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Ian Lind • Now online daily from Old Kahala

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Honolulu Weekly folds, Washington Post raising paywall

June 5th, 2013 · 28 Comments

Two years after an unpaid $20,000 printing bill nearly swamped the Weekly in red ink, publisher Laurie Carlson has abruptly shut down the 22-year old alternative weekly.

The move caught the Weekly’s staff and freelance writers by surprise. They learned yesterday that their last day of work had been the day before. Word spread quickly after a brief note was posted on the newspaper’s Facebook page.

The Culture Bomb shared the email sent out to contributing writers yesterday by Will Caron, which seems to tell the tale.

“I’m afraid your editors at the Weekly, including myself, heard some very bad news this morning. Our publisher, Laurie Carlson, who is also the owner of the paper, has decided to shut the publication down due to financial reasons. Unfortunately, this Wednesday’s issue will be the last issue of Honolulu Weekly as we know it.

“We are attempting negotiations to find a potential buyer and there is some hope we may be able to relaunch in the Fall, but that is very much up in the air, and for the mean time, there will be no further issues published.

“I am sincerely sorry that any work you’ve been putting in for future Hot Picks and other assignments this summer will be wasted, but I encourage you to publish any stories you’ve written that have not been published by the Weekly on your own websites for clips. I wish the situation had been handled better and that we had known about this in advance, but we were all caught extremely off guard by this, so know that your editors are in the same boat as you. Best to all of you, and hopefully we can work together again next year.”

Honolulu Weekly, Pat Tummons’ Environment Hawaii, and my Hawaii Monitor newsletter all began publishing in the same general period in the early 1990s. I folded Hawaii Monitor when I accepted a position as investigative reporter for the old Honolulu Star-Bulletin. Environment Hawaii is still going strong, providing strong and steady coverage of environmental issues and agencies. If you don’t subscribe, you should.

I’ve written for the Weekly on-and-off over the years, although nothing recently. At least of my Weekly stories was an award winner. “Correctional behavior: Union rights vs human rights in Hawai’i’s only youth prison” was awarded the top prize for Enterprise Reporting for 2005 in the annual competition sponsored by the Hawaii Publishers Association.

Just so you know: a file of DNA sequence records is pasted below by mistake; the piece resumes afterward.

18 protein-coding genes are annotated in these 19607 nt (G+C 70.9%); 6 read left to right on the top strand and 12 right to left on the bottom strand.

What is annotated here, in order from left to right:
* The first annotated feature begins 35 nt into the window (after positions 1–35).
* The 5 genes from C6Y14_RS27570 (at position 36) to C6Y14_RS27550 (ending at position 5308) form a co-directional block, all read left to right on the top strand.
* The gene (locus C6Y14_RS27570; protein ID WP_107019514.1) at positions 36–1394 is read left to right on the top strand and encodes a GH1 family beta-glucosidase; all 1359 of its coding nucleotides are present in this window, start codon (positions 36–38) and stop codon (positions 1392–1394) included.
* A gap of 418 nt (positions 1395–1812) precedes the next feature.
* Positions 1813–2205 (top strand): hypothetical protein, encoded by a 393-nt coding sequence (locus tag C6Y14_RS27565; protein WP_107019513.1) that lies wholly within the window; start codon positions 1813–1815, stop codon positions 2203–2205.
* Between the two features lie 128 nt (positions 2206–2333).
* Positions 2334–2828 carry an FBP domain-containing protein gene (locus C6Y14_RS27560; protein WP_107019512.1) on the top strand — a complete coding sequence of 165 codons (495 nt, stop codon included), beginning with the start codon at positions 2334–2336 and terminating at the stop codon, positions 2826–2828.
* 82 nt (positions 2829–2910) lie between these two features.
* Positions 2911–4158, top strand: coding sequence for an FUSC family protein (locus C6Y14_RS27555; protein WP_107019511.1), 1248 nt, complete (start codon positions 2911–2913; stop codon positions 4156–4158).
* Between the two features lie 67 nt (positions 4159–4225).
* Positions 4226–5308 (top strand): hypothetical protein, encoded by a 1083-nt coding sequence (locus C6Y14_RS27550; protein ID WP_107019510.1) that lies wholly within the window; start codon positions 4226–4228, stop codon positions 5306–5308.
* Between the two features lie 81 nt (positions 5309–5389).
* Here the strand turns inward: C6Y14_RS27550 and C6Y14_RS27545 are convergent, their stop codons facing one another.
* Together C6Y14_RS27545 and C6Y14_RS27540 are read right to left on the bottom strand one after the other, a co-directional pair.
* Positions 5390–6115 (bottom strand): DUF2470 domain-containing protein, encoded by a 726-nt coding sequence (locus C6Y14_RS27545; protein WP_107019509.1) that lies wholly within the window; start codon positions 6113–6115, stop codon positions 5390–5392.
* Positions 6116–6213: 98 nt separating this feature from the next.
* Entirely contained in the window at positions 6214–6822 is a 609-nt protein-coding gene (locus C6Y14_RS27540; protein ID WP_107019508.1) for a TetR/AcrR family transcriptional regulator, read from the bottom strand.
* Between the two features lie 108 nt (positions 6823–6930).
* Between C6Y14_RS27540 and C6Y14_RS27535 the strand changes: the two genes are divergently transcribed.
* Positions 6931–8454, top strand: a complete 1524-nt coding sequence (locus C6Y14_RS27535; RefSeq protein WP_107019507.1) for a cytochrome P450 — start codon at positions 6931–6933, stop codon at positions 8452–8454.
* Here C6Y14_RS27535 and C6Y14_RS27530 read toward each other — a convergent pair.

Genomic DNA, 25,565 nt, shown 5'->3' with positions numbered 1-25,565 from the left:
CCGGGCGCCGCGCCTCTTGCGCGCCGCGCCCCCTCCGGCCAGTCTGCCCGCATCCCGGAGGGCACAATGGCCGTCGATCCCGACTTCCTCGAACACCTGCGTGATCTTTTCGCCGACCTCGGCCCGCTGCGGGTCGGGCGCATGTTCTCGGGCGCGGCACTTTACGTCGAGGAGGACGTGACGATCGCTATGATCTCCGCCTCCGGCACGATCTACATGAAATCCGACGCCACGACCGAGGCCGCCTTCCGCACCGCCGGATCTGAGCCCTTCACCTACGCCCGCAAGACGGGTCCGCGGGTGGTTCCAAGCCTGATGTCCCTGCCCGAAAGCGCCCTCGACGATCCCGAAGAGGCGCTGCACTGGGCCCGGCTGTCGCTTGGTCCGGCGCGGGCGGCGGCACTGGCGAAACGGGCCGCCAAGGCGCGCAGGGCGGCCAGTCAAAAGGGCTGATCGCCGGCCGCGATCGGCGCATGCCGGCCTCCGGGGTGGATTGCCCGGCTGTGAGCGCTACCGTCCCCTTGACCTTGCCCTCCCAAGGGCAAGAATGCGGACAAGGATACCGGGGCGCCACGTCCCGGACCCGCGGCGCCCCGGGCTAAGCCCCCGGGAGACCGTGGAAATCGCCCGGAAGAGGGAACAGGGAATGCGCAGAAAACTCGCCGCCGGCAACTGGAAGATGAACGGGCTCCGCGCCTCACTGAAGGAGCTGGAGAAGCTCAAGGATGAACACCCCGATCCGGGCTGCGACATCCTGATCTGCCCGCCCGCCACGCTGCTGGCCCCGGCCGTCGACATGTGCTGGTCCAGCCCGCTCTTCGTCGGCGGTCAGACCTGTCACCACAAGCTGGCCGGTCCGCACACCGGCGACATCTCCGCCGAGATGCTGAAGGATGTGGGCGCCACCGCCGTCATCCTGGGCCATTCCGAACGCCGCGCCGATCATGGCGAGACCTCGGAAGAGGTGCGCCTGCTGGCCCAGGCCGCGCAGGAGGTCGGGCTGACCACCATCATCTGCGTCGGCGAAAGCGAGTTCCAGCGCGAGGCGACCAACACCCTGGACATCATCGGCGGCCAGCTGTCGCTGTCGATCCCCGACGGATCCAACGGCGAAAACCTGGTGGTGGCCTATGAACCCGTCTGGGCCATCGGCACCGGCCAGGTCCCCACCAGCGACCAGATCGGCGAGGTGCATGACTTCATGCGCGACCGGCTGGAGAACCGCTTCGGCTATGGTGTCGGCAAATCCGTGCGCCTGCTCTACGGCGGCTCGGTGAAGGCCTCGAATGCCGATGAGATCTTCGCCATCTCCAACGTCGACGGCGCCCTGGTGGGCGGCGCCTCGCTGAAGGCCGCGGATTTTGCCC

The Weekly has tottered on the edge of insolvency many times, and has suffered from internal management tensions and high staff turnover for most of its long run. The club of Weekly formers is legendary, as are their many colorful newsroom war stories.

Still, the its loss–even if only temporary, as some apparently hope–will be felt.

Meanwhile, the Washington Post has announced that it will join the growing number of publications erecting paywalls.

According to a publisher’s note appearing today:

Whether or not you subscribe, we will not limit your ability to view The Post’s homepage and section front pages, watch videos or search classified advertising. In addition, readers who come to The Post through search engines or shared links will be able to access the linked page regardless of the number of articles they have previously viewed.

Our digital packages will be priced at $9.99 per month for access to the desktop and mobile web only and $14.99 for an all-digital package which includes access to all of The Post’s custom apps. Home delivery subscribers will continue to have complimentary access to all of The Post’s digital products.

Tags: Economics · Media · Politics

28 responses so far ↓

  • 1 Richard Gozinya // Jun 5, 2013 at 8:27 am

    Maybe Civil Beat can acquire the Wekly. Hehehe…the CB, HuffPo and Weekly, now there would be a triumvirate of note. Actually, of that bunch I sort of prefer the Weekly.

  • 2 Norm // Jun 5, 2013 at 9:02 am

    I can see Dennis Francis dancing on a pile of Honolulu Weekly’s in his office!

  • 3 Burl Burlingame // Jun 5, 2013 at 9:42 am

    I will miss the Weekly. I won’t miss Laurie Carlson.

  • 4 Nancy // Jun 5, 2013 at 9:43 am

    This is really bad. I was fortunate to work with one or two Weekly folks a couple of times when I was employed by the Legislature. They were gracious, accommodating, and did their jobs very well under great pressure and for comparatively little money.

    At no cost to the reader, the Weekly’s employees and freelancers covered important, sensitive, and controversial issues in depth without resorting to hysteria and easy assumptions. Our community — not just Honolulu, but the state — needs that coverage and dedication.

  • 5 jb // Jun 5, 2013 at 10:01 am

    On the side of the employees, I always hate to see owners resort to such cowardly, angry behavior as not letting people know in an open and humane manner. This speaks of the failure of leadership.

  • 6 Laurie (not Carlson) // Jun 5, 2013 at 10:14 am

    Mahalo to the Weekly for a job well done for a very long time. They will definitely be missed.

    Where else are the really tough stories, legislative alerts, community info, fun things to do, and support for local businesses?

    Here’s hoping the hiatus is brief and the Weekly returns stronger.

  • 7 Nancy Cook Lauer // Jun 5, 2013 at 11:19 am

    It’s painful to lose another media voice. Here’s hoping Honolulu Weekly regroups and returns.

  • 8 rlb_hawaii // Jun 5, 2013 at 11:41 am

    There’s never a good time for a business to go belly up but still the timing is odd. The Weekly stayed in the game during the worst days of the recession. Yet now that Honolulu’s economy is finally on the upswing the newspaper closed its doors.

  • 9 WooWoo // Jun 5, 2013 at 11:42 am

    Ian- I never caught that HYCF article the first time around. Stunning. Have you or anyone else done an update recently?

  • 10 Ken Conklin // Jun 5, 2013 at 1:03 pm

    I have read Honolulu Weekly every week for perhaps 21 years, for the same reason I read Ian Lind’s blog: I want to learn by seeing news and commentary from viewpoints different from (and often opposite to) my own. One thing troubles me about Laurie Carlson’s behavior during the past month. She ran ads every week begging for donations to keep the newspaper afloat, and setting a goal which, according to last week’s ad, was very close to being achieved. In retrospect it looks like she abused the donors with something similar to a bait-and-switch campaign — “Please send money to keep the newspaper afloat” was actually “Please send money to help me get my debts paid before I shut this thing down.” Perhaps some donors would have given money to Carlson even knowing the paper was going to fold anyway — but perhaps some donors would not and might now consider themselves snookered.